P4  New York Rangers 2  
  P1  Philadelphia Flyers 4
 
  P3  New York Islanders 3  
P2  Washington Capitals 3
P3  New York Islanders 4  
  P1  Philadelphia Flyers 3
  S1  Edmonton Oilers 4
N1  St. Louis Blues 2  
N4  Toronto Maple Leafs 4  
  N4  Toronto Maple Leafs 3
 
  N2  Detroit Red Wings 4  
N2  Detroit Red Wings 4
N3  Chicago Blackhawks 0  
  N2  Detroit Red Wings 1
  S1  Edmonton Oilers 4  
S1  Edmonton Oilers 4  
S4  Los Angeles Kings 1  
  S1  Edmonton Oilers 4
 
  S3  Winnipeg Jets 0  
S2  Calgary Flames 2
S3  Winnipeg Jets 4  

Finals

Edmonton Oilers Vs. Philadelphia Flyers

The Oilers and Flyers would meet again in the finals for the second time in three years. This time, Edmonton was the regular season champion with 50 wins and 106 points, and Philadelphia was second with 46 wins and 100 points.

Unlike the 1985 final, this series would go the distance. Edmonton took the first two games at home, then split in Philadelphia. However, the Flyers won the next two games, one in Edmonton and one back in Philadelphia by one goal, to force a deciding seventh game. Edmonton won Game 7 to earn its third Stanley Cup in four seasons.

Date Away Score Home Score Notes
May 17 Philadelphia 2 Edmonton 4
May 20 Philadelphia 2 Edmonton 3 (OT)
May 22 Edmonton 3 Philadelphia 5
May 24 Edmonton 4 Philadelphia 1
May 26 Philadelphia 4 Edmonton 3
May 28 Edmonton 2 Philadelphia 3
May 30 Philadelphia 1 Edmonton 3

Edmonton wins best-of-seven series 4–3

Stanley Cup scoring leaders

NHL awards

Presidents' Trophy: Edmonton Oilers
Prince of Wales Trophy: Philadelphia Flyers
Clarence S. Campbell Bowl: Edmonton Oilers
Art Ross Trophy: Wayne Gretzky, Edmonton Oilers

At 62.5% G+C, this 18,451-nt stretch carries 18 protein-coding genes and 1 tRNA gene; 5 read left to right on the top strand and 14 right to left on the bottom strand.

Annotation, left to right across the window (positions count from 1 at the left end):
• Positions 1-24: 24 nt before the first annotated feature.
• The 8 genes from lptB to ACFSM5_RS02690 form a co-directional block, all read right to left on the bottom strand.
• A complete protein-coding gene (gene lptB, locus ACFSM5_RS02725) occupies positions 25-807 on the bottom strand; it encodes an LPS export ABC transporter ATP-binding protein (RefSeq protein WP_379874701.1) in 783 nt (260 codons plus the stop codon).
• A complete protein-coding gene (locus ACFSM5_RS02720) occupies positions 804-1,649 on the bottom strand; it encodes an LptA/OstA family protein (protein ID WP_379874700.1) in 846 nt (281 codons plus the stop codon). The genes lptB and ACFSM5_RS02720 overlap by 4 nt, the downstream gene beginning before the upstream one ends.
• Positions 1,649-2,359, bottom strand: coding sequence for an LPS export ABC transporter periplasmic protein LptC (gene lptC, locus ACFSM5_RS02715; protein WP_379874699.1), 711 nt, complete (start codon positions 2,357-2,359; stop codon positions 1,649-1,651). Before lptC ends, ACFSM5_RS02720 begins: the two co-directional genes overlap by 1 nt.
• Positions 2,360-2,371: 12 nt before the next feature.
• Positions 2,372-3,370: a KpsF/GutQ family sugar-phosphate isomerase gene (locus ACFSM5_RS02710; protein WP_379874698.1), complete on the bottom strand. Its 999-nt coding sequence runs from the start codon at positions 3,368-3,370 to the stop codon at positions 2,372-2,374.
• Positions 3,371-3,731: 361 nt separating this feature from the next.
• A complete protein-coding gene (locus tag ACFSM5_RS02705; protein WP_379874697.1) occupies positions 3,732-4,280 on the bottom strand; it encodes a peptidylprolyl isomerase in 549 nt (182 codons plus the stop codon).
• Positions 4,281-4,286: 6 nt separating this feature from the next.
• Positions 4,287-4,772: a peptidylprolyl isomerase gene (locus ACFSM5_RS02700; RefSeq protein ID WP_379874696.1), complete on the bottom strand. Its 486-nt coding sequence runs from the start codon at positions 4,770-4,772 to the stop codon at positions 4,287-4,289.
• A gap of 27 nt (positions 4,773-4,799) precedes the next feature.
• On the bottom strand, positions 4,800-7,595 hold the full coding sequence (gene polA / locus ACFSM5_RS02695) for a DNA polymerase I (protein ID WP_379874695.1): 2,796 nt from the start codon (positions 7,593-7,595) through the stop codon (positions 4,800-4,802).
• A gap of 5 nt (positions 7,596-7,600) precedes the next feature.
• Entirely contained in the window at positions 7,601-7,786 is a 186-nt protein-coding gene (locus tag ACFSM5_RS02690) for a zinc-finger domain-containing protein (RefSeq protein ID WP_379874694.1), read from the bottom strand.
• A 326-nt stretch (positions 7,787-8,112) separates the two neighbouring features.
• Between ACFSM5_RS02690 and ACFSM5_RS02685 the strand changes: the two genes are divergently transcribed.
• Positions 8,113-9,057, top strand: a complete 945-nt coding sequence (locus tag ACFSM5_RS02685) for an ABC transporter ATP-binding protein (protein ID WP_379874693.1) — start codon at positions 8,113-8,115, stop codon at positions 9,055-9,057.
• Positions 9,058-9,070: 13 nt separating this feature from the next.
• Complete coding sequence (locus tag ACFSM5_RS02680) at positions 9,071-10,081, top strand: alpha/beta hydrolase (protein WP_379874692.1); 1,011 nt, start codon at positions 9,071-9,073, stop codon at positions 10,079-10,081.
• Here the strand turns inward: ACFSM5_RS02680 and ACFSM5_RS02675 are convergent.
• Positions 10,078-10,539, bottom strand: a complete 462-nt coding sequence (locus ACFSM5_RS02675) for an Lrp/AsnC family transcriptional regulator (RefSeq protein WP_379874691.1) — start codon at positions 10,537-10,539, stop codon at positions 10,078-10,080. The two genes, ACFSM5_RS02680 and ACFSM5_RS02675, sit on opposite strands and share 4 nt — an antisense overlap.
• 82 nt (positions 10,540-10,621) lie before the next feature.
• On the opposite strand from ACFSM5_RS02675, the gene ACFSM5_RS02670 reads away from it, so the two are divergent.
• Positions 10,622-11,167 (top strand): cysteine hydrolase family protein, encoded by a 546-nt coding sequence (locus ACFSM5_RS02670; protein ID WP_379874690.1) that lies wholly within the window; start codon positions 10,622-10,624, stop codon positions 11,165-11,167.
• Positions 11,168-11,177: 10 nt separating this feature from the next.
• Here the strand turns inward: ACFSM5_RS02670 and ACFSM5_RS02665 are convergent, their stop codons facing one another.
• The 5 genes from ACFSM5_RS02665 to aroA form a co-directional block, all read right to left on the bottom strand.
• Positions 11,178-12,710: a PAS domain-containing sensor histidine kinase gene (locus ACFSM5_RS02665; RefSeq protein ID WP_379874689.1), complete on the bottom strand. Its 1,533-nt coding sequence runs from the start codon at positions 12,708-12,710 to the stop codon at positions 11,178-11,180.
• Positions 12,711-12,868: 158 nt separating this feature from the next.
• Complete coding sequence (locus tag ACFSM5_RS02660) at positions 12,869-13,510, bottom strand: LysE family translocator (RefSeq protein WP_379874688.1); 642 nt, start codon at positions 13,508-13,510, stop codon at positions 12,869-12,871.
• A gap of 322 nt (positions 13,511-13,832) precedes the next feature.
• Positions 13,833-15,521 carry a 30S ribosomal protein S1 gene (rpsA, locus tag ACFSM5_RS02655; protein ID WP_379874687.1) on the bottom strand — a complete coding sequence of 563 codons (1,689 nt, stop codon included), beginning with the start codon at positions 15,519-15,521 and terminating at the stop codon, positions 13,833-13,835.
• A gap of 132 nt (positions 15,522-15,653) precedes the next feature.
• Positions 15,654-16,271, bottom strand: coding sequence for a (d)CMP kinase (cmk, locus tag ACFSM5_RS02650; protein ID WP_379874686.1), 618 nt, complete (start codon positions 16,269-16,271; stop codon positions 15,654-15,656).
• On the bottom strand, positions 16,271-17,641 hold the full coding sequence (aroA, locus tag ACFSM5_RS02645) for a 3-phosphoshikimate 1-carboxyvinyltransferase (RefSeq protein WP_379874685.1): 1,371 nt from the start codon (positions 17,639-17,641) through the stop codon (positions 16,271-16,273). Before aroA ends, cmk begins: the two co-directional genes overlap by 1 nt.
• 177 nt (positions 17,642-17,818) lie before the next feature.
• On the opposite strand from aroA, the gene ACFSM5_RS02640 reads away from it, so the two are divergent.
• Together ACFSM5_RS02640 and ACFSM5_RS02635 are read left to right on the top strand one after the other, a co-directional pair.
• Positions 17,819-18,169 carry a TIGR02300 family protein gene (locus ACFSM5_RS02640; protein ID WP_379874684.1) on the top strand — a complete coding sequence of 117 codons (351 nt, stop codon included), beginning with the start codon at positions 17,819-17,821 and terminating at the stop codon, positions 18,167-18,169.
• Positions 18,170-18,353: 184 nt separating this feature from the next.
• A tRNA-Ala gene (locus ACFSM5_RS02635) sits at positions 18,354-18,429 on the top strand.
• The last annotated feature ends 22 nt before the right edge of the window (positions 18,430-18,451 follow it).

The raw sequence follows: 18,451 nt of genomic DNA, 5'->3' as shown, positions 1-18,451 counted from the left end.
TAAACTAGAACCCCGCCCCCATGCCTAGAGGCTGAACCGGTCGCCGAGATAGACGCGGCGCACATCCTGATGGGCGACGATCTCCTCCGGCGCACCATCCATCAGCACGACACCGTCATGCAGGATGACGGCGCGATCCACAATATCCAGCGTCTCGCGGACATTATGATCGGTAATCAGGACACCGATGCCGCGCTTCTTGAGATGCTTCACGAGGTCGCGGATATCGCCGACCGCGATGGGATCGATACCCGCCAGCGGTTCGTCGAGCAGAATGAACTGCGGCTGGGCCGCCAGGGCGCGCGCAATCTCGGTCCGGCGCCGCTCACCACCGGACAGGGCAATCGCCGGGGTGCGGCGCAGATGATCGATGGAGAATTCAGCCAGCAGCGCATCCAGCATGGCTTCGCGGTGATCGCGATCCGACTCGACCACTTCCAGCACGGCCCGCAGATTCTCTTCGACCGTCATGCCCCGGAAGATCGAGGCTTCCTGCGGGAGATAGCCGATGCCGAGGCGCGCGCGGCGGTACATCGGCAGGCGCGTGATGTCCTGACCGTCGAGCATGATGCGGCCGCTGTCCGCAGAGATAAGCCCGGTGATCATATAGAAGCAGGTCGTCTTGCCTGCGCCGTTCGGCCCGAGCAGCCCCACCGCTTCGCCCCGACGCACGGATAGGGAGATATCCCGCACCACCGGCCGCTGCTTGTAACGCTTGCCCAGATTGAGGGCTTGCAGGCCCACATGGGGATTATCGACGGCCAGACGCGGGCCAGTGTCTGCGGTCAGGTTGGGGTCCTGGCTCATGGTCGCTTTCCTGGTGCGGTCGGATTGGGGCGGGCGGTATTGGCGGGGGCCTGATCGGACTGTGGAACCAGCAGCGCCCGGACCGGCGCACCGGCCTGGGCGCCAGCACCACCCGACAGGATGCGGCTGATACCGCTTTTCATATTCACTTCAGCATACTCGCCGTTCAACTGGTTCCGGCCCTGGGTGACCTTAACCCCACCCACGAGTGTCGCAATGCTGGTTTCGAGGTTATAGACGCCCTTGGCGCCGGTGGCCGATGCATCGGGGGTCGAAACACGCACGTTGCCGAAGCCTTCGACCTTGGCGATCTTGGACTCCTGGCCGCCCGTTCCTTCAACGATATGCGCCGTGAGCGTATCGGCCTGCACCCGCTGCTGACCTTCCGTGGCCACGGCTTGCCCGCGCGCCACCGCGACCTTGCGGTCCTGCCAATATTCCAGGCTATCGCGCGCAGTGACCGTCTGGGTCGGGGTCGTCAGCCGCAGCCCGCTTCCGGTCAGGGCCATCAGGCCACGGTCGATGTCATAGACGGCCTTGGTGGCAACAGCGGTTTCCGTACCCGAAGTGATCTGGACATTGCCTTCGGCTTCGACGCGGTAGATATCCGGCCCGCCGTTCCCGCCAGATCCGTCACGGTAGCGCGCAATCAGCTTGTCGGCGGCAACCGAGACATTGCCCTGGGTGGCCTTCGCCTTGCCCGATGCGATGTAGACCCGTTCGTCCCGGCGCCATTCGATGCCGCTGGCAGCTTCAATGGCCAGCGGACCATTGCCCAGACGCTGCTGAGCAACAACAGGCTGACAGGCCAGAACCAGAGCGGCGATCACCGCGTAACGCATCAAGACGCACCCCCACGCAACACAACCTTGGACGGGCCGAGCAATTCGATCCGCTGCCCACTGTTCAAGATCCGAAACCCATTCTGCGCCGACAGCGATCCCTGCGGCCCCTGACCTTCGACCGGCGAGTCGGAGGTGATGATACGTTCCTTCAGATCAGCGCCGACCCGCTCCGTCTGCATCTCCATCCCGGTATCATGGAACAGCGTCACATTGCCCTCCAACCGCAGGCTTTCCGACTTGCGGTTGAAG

Bill Masterton Memorial Trophy: Doug Jarvis, Hartford Whalers
Calder Memorial Trophy: Luc Robitaille, Los Angeles Kings
Conn Smythe Trophy: Ron Hextall, Philadelphia Flyers
Frank J. Selke Trophy: Dave Poulin, Philadelphia Flyers
Hart Memorial Trophy: Wayne Gretzky, Edmonton Oilers
Jack Adams Award: Jacques Demers, Detroit Red Wings
James Norris Memorial Trophy: Ray Bourque, Boston Bruins
Lady Byng Memorial Trophy: Joe Mullen, Calgary Flames
Lester B. Pearson Award: Wayne Gretzky, Edmonton Oilers
NHL Plus/Minus Award: Wayne Gretzky, Edmonton Oilers,
William M. Jennings Trophy: Patrick Roy/Brian Hayward, Montreal Canadiens
Vezina Trophy: Ron Hextall, Philadelphia Flyers
Lester Patrick Trophy: Hobey Baker, Frank Mathers

All-Star teams

First Team   Position   Second Team
Ron Hextall, Philadelphia Flyers G Mike Liut, Hartford Whalers
Ray Bourque, Boston Bruins D Larry Murphy, Washington Capitals
Mark Howe, Philadelphia Flyers D Al MacInnis, Calgary Flames
Wayne Gretzky, Edmonton Oilers C Mario Lemieux, Pittsburgh Penguins
Jari Kurri, Edmonton Oilers RW Tim Kerr, Philadelphia Flyers
Michel Goulet, Quebec Nordiques LW Luc Robitaille, Los Angeles Kings

Debuts

The following is a list of players of note who played their first NHL game in 1986–87 (listed with their first team, asterisk(*) marks debut in playoffs):

Last games

The following is a list of players of note that played their last game in the NHL in 1986–87 (listed with their last team):

1987 Trading Deadline

  • Trading Deadline: MARCH 10, 1987 [1]
  • March 10, 1987: Paul Boutilier traded from Boston to Minnesota for Minnesota's fourth round choice in 1988 Entry Draft.
  • March 10, 1987: Raimo Helminen traded from NY Rangers to Minnesota for future considerations.
  • March 10, 1987: Raimo Summanen traded from Edmonton to Vancouver for Moe Lemay.
  • March 10, 1987: Stu Kulak traded from Edmonton to NY Rangers, completing an earlier trade.
  • March 10, 1987: Marcel Dionne, Jeff Crossman and Los Angeles' third round choice in 1989 Entry Draft traded from Los Angeles to NY Rangers for Bob Carpenter and Tom Laidlaw.

See also

Preceded by
1986 Stanley Cup playoffs
Stanley Cup playoffs Succeeded by
1988 Stanley Cup playoffs

References

  1. ^ NHL trade deadline: Deals since 1980 | Habs Inside/Out

Simple English